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Airworthiness Directives; Boeing Model 747-100, 747-100B, 747-200B, 747-200C, 747-200F, 747-300, 747SR, and 747SP Series Airplanes

Document Details

Information about this document as published in the Federal Register.

Published Document

This document has been published in the Federal Register. Use the PDF linked in the document sidebar for the official electronic format.

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AGENCY:

Federal Aviation Administration (FAA), Department of Transportation (DOT).

ACTION:

Final rule.

SUMMARY:

The FAA is adopting a new airworthiness directive (AD) for certain Boeing Model 747-100, 747-100B, 747-200B, 747-200C, 747-200F, 747-300, 747SR, and 747SP series airplanes. This AD requires repetitive high frequency eddy current inspections for cracks of the fuselage skin at stringer 5 left and right between stations 340 and 350, and corrective actions if necessary. This AD results from reports of fatigue cracks in the fuselage skin near stringer 5 between stations 340 and 350. We are issuing this AD to detect and correct fatigue cracking of the fuselage skin near stringer 5. Cracks in this area could join together and result in in-flight depressurization of the airplane.

DATES:

This AD becomes effective September 4, 2007.

The Director of the Federal Register approved the incorporation by reference of a certain publication listed in the AD as of September 4, 2007.

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ADDRESSES:

You may examine the AD docket on the Internet at http://dms.dot.gov or in person at the U.S. Department of Transportation, Docket Operations, M-30, West Building Ground Floor, Room W12-140, 1200 New Jersey Avenue, SE., Washington, DC.

Contact Boeing Commercial Airplanes, P.O. Box 3707, Seattle, Washington 98124-2207, for service information identified in this AD.

Start Further Info

FOR FURTHER INFORMATION CONTACT:

Ivan Li, Aerospace Engineer, Airframe Branch, ANM-120S, FAA, Seattle Aircraft Certification Office, 1601 Lind Avenue, SW., Renton, Washington 98057-3356; telephone (425) 917-6437; fax (425) 917-6590.

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SUPPLEMENTARY INFORMATION:

Examining the Docket

You may examine the airworthiness directive (AD) docket on the Internet at http://dms.dot.gov or in person at the Docket Operations office between 9 a.m. and 5 p.m., Monday through Friday, except Federal holidays. The Docket Operations office (telephone (800) 647-5527) is located on the ground floor of the West Building at the street address stated in the ADDRESSES section.

Discussion

The FAA issued a notice of proposed rulemaking (NPRM) to amend 14 CFR part 39 to include an AD that would apply to certain Boeing Model 747-100, 747-100B, 747-200B, 747-200C, 747-200F, 747-300, 747SR, and 747SP series airplanes. That NPRM was published in the Federal Register on March 6, 2007 (72 FR 9877). That NPRM proposed to require repetitive high frequency eddy current inspections for cracks of the fuselage skin at stringer 5 left and right between stations 340 and 350, and corrective actions if necessary.

Comments

We provided the public the opportunity to participate in the development of this AD. We have considered the comments received.

Support for the NPRM

Boeing concurs with the NPRM.

Request for Alternative Method of Repair

Air Transport Association (ATA) on behalf of its member United Parcel Service (UPS), requests that we allow the use of an alternate method of repair. UPS notes that “Boeing Alert Service Bulletin 747-53A2542 allows operators to install a repair in accordance with the Boeing 747-100/200/300 Structural Repair Manual (SRM) 53-30-03, provided that the repair is removed and replaced with the Boeing Service Bulletin 747-53-2272 modification prior to the threshold of AD 90-06-06.” (We referred to Service Bulletin 747-53-2272, Revision 17, dated November 18, 1999; and Revision 18, dated May 16, 2002; as appropriate sources of service information for doing the terminating action specified in paragraph (g) of the NPRM.) UPS believes that this option is beneficial to operators, in that it would allow operators to effect repairs (if necessary) in an expedient manner, and that this is especially important given that the proposed initial inspection compliance time of 250 cycles may not be sufficient to allow accomplishing the initial inspection in a normal C-check environment. UPS believes that the NPRM should be re-formatted to more clearly specify inspection, repair, and terminating action requirements. Therefore, UPS requests that paragraph (f) be modified to include a standard repair per Boeing 747-100/200/300 SRM 53-30-03 as an acceptable alternative for repairing the crack(s), for airplanes which have not reached the incorporation threshold of AD 90-06-06 (20,000 flights is one incorporation threshold described by AD 90-06-06). The SRM repair would then be removed and replaced by the permanent repair per Service Bulletin 747-53-2272, Revision 18 or earlier, prior to reaching 20,000 total aircraft cycles (flights). Further, to clarify the inspection, repair and terminating action requirements, UPS provides a revised paragraph (f) and suggests new paragraphs (g) and (h), which would lead to re-identifying subsequent existing paragraphs.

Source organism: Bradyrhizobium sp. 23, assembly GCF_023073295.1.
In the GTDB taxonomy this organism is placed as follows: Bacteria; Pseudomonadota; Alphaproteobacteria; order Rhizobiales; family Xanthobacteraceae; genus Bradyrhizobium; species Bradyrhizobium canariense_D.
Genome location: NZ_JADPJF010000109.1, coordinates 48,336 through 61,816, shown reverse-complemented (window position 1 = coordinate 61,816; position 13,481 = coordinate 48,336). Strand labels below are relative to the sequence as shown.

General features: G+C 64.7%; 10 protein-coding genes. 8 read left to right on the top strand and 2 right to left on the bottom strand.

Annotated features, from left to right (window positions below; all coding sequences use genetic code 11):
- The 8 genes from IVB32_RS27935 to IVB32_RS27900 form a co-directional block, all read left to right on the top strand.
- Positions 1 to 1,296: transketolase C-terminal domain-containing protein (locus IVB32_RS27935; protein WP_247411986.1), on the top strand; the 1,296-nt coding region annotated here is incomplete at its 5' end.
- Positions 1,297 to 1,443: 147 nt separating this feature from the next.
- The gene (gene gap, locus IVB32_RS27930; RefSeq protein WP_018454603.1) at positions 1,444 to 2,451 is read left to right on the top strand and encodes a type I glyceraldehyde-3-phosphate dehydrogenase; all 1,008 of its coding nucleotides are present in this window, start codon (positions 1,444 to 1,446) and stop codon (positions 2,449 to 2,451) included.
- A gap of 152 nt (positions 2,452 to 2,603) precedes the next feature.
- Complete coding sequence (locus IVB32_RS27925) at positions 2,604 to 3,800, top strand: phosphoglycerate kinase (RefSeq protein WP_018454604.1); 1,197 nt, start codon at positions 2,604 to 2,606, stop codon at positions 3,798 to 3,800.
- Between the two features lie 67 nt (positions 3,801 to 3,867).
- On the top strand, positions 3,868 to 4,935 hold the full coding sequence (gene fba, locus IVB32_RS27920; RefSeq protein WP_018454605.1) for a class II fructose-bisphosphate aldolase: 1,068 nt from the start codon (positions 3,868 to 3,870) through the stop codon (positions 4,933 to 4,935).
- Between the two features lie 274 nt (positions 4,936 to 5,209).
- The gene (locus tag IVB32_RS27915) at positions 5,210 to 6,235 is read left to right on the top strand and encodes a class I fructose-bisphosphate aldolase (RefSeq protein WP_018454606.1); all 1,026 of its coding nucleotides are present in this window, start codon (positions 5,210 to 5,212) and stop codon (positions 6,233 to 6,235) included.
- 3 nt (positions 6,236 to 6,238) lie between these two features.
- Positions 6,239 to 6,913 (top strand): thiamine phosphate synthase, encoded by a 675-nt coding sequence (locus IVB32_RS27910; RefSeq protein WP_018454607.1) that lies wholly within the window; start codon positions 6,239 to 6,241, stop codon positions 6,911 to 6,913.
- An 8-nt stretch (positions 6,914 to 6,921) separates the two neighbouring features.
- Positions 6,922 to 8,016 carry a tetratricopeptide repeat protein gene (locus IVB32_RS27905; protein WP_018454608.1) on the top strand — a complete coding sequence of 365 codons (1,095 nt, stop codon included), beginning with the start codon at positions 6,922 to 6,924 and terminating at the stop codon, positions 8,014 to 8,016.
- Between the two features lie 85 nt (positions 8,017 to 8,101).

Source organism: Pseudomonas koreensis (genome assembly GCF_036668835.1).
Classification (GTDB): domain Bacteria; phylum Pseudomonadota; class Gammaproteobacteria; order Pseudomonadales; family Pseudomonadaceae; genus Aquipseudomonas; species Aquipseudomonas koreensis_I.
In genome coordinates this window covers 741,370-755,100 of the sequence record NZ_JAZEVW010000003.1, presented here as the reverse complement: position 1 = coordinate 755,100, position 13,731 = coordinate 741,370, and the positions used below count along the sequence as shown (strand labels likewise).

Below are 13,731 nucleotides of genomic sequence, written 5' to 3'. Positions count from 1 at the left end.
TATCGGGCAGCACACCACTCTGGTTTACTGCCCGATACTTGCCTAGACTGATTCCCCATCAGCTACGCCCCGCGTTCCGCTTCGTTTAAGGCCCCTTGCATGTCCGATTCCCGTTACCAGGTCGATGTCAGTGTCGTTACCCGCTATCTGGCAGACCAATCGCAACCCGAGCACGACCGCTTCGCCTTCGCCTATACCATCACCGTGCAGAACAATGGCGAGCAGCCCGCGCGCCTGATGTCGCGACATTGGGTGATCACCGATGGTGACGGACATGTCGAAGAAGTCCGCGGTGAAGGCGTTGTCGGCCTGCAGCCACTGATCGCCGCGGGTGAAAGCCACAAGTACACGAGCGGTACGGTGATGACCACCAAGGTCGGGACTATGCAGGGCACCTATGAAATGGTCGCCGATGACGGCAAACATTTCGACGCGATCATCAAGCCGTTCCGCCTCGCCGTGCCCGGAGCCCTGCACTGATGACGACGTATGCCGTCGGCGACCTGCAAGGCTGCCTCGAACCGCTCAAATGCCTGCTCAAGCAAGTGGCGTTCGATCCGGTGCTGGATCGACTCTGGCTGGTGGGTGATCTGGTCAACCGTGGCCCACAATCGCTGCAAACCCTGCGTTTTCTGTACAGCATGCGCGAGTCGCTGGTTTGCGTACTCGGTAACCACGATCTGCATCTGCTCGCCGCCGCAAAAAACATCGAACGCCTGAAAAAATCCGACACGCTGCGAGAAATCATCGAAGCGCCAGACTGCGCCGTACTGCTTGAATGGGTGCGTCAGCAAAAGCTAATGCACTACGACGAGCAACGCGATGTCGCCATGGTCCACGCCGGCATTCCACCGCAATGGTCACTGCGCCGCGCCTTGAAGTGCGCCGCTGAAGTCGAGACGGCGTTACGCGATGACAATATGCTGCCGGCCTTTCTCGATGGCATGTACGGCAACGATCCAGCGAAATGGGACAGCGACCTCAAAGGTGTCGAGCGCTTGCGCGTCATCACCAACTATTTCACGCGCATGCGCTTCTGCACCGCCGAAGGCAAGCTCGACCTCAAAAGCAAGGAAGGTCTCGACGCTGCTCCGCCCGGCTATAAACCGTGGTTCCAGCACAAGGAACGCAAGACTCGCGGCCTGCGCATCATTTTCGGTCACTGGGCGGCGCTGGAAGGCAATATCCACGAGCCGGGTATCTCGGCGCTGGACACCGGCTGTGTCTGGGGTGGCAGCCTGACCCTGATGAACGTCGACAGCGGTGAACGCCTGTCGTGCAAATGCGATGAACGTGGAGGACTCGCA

We agree with UPS that the described SRM repair option is beneficial to operators and should be allowed. However, this option is already allowed. Paragraph (f) of the AD requires doing applicable corrective actions in accordance with Boeing Alert Service Bulletin 747-53A2542, dated February 16, 2006. The corrective actions described in the alert service bulletin permit operators to choose the option of doing the SRM repair followed by eventual replacement with the permanent repair described in Boeing Service Bulletin 747-53-2272, Revision 18, dated May 16, 2002. Therefore, we have determined that the option described by UPS is already available to the operators, and no change is needed to the AD in this regard.